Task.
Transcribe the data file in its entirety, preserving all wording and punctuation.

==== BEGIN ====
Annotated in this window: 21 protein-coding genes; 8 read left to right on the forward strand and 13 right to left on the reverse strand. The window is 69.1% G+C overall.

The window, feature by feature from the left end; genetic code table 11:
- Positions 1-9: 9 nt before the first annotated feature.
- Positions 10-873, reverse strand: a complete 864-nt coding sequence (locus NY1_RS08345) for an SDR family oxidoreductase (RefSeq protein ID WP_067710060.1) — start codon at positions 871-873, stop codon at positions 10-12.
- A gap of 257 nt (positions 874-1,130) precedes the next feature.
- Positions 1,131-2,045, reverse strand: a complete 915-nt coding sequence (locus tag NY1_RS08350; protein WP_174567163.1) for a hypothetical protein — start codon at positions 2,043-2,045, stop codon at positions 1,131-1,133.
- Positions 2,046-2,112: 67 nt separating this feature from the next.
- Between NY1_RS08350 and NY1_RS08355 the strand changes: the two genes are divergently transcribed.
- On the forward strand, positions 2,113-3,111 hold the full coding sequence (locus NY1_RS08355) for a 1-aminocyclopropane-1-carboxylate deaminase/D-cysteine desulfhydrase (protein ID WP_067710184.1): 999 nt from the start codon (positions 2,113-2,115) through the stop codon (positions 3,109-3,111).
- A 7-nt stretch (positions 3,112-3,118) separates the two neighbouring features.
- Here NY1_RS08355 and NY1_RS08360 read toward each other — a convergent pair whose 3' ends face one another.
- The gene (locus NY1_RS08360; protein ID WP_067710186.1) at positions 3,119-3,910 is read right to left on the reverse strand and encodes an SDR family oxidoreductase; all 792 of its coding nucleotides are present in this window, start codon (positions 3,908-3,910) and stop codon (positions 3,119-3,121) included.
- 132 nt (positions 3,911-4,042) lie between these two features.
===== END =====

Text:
Annotated in this window: 21 protein-coding genes; 8 read left to right on the forward strand and 13 right to left on the reverse strand. The window is 69.1% G+C overall.

The window, feature by feature from the left end; genetic code table 11:
- Positions 1-9: 9 nt before the first annotated feature.
- Positions 10-873, reverse strand: a complete 864-nt coding sequence (locus NY1_RS08345) for an SDR family oxidoreductase (RefSeq protein ID WP_067710060.1) — start codon at positions 871-873, stop codon at positions 10-12.
- A gap of 257 nt (positions 874-1,130) precedes the next feature.
- Positions 1,131-2,045, reverse strand: a complete 915-nt coding sequence (locus tag NY1_RS08350; protein WP_174567163.1) for a hypothetical protein — start codon at positions 2,043-2,045, stop codon at positions 1,131-1,133.
- Positions 2,046-2,112: 67 nt separating this feature from the next.
- Between NY1_RS08350 and NY1_RS08355 the strand changes: the two genes are divergently transcribed.
- On the forward strand, positions 2,113-3,111 hold the full coding sequence (locus NY1_RS08355) for a 1-aminocyclopropane-1-carboxylate deaminase/D-cysteine desulfhydrase (protein ID WP_067710184.1): 999 nt from the start codon (positions 2,113-2,115) through the stop codon (positions 3,109-3,111).
- A 7-nt stretch (positions 3,112-3,118) separates the two neighbouring features.
- Here NY1_RS08355 and NY1_RS08360 read toward each other — a convergent pair whose 3' ends face one another.
- The gene (locus NY1_RS08360; protein ID WP_067710186.1) at positions 3,119-3,910 is read right to left on the reverse strand and encodes an SDR family oxidoreductase; all 792 of its coding nucleotides are present in this window, start codon (positions 3,908-3,910) and stop codon (positions 3,119-3,121) included.
- 132 nt (positions 3,911-4,042) lie between these two features.